Tight blocks are commonplace in inner-city areas. The challenge of making a tight site feel spacious is compounded when strict heritage overlays govern what can and can't be done. Blank Canvas Architects have navigated the challenges at House 184, utilising all available space in this renovation of a workers cottage in Port Melbourne...
When you're renovating a home on a tight site, it's important to maximise internal spaces, of course. But to do this at the expense of outdoor spaces is folly. Instead, the architect retained the original features in the front two rooms and created one large, open space to the rear opening onto a generous-sized backyard. The combination of an open-plan space and the seamless connection to the backyard creates the sense of space without taking up too much of the backyard. When the bifold doors are open, the living area becomes part of the outdoors, creating one large space.
A bathroom is tucked between the existing front two rooms and the open plan living space. It takes advantage of the lightwell at the side of the house with a full-height pane of glass creating a shower with a view! A European-style laundry is tucked in the cupboard, creating a space efficient bathroom/laundry.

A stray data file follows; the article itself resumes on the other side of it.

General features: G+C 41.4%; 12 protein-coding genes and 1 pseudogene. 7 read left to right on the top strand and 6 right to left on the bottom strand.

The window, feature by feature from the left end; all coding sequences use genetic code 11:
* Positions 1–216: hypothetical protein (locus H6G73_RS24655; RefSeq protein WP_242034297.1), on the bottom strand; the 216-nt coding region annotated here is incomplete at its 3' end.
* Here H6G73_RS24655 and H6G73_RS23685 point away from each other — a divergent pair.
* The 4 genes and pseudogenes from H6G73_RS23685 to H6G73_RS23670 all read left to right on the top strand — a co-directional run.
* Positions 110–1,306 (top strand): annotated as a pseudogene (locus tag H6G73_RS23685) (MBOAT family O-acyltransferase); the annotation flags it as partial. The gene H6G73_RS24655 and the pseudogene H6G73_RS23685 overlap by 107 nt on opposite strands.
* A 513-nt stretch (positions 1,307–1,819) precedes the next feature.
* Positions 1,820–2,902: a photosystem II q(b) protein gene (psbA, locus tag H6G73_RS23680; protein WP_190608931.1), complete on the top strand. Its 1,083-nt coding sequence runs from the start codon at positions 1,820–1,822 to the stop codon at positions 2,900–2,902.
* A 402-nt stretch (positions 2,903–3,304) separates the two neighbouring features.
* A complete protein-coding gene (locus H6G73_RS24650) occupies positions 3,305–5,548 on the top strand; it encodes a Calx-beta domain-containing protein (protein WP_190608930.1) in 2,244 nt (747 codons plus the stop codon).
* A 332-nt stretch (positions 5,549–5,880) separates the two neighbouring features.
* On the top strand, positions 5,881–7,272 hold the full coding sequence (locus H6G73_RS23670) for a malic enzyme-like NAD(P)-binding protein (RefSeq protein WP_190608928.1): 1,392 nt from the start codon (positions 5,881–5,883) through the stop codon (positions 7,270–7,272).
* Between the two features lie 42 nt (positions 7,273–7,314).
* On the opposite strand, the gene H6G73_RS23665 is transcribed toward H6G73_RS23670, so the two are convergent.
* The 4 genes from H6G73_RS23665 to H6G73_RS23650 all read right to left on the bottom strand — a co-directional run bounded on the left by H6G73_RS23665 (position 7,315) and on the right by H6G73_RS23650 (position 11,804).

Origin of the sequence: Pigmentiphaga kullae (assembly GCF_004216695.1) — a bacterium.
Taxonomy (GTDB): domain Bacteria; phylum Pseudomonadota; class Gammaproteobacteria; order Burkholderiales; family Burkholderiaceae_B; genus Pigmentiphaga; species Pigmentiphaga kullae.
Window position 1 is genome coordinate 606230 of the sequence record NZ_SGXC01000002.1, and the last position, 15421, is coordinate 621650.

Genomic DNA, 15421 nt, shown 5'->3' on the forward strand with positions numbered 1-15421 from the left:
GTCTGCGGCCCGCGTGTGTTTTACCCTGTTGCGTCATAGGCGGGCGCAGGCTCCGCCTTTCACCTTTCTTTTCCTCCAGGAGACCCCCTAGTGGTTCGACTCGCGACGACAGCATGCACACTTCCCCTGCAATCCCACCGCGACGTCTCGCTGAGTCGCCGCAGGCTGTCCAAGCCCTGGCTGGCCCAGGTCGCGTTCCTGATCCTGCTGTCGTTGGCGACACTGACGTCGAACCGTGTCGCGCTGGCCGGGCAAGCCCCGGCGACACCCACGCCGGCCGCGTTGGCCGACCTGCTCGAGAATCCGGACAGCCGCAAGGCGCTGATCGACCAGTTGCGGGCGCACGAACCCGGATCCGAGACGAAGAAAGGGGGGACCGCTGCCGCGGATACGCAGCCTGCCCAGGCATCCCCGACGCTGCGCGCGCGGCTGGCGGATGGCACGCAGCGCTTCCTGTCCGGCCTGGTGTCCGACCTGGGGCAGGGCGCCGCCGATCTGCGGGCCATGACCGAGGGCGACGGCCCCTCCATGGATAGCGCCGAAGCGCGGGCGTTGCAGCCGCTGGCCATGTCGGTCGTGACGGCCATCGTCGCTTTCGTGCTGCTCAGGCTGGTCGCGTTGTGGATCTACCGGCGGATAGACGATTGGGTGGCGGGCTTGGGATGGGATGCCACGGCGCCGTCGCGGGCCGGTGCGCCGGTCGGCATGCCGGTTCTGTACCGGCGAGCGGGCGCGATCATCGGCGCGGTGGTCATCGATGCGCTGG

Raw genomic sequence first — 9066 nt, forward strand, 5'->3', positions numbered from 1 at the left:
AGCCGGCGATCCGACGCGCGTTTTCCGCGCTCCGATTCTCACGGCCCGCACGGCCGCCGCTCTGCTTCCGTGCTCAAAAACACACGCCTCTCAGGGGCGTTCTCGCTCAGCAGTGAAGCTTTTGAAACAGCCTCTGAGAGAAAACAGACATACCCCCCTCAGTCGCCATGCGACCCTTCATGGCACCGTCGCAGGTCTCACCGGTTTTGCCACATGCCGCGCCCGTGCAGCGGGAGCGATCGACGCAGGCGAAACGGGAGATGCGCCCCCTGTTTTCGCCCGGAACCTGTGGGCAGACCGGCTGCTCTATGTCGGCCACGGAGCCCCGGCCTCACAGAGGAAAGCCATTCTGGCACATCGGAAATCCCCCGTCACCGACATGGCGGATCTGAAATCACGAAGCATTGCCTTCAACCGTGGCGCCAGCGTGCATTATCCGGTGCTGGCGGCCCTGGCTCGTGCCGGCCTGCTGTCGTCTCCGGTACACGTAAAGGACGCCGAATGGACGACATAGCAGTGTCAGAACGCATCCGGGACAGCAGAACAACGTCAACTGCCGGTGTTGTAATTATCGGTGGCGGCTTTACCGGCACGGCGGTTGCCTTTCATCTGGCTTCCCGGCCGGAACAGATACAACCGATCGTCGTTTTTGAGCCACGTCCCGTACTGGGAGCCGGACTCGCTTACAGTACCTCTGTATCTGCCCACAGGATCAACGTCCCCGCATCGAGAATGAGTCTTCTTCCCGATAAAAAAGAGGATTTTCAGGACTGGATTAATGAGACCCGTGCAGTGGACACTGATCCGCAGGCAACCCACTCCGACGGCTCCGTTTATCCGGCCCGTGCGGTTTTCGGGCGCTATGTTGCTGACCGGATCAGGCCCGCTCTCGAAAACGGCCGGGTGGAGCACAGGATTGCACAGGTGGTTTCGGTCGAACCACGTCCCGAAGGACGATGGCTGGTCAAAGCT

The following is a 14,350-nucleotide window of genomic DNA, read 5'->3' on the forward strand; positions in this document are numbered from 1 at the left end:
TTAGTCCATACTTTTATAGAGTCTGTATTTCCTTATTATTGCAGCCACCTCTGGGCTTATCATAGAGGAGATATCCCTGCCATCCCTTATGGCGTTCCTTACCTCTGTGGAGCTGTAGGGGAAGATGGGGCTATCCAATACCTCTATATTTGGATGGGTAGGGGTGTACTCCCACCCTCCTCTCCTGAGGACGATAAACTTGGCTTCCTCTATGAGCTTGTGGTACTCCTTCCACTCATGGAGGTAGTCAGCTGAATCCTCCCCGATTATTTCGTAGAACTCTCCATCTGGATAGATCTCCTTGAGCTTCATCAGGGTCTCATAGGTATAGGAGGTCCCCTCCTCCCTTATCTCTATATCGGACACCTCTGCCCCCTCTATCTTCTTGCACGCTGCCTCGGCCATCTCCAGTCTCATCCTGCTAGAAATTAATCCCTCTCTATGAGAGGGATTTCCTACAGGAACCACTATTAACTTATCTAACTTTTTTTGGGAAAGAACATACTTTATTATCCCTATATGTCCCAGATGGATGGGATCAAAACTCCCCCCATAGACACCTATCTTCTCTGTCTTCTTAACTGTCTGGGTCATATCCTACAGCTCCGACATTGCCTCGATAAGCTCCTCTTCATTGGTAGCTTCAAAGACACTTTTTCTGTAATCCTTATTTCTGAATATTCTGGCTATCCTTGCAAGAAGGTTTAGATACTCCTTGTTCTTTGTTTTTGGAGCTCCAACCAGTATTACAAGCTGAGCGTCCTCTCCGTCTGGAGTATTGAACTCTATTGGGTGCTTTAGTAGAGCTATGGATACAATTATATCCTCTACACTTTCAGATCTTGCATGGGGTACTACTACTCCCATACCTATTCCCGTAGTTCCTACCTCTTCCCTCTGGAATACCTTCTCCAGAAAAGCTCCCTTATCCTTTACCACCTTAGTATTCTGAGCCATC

Similarly, the kitchen is tucked underneath the stair, creating a clean plan where every square centimetre is put to good use.
Upstairs, there are two additional bedrooms and a bathroom, with one bedroom opening onto a balcony.
The gable roof from a previous renovation in the '90s was retained and extended over the balcony as a pergola. Plants will eventually be encouraged to grow over the pergola, softening this rear facade and provide shade. A clover-patterned balustrade is a modern take on the elaborate iron lacework in the original part of the home.
Texture is used throughout the interiors with marble used in the kitchen for an elegant statement. A subtle grey-blue to the cabinets makes the kitchen the focal point of the living area, drawing the eye through the house towards the garden.
An important part of maximising space on a small, inner-urban site is connecting indoor and outdoor areas. By doing this, you make the living area extend to the site boundary and they become part of the same space, using every square centimetre of your site to your advantage.